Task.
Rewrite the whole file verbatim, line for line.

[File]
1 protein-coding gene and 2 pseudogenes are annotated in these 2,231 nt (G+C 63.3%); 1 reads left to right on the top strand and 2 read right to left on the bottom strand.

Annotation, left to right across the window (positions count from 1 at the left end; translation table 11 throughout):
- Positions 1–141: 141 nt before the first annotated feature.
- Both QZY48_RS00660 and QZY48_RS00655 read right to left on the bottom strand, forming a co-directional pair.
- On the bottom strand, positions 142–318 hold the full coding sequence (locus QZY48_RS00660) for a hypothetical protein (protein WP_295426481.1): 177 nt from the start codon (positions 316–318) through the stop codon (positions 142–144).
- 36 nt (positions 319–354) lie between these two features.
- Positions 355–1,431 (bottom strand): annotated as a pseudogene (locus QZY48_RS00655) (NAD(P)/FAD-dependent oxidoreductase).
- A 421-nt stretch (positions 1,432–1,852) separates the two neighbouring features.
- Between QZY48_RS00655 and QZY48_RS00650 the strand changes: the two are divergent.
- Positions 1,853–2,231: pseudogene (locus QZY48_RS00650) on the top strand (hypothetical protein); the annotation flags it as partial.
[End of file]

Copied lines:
1 protein-coding gene and 2 pseudogenes are annotated in these 2,231 nt (G+C 63.3%); 1 reads left to right on the top strand and 2 read right to left on the bottom strand.

Annotation, left to right across the window (positions count from 1 at the left end; translation table 11 throughout):
- Positions 1–141: 141 nt before the first annotated feature.
- Both QZY48_RS00660 and QZY48_RS00655 read right to left on the bottom strand, forming a co-directional pair.
- On the bottom strand, positions 142–318 hold the full coding sequence (locus QZY48_RS00660) for a hypothetical protein (protein WP_295426481.1): 177 nt from the start codon (positions 316–318) through the stop codon (positions 142–144).
- 36 nt (positions 319–354) lie between these two features.
- Positions 355–1,431 (bottom strand): annotated as a pseudogene (locus QZY48_RS00655) (NAD(P)/FAD-dependent oxidoreductase).
- A 421-nt stretch (positions 1,432–1,852) separates the two neighbouring features.
- Between QZY48_RS00655 and QZY48_RS00650 the strand changes: the two are divergent.
- Positions 1,853–2,231: pseudogene (locus QZY48_RS00650) on the top strand (hypothetical protein); the annotation flags it as partial.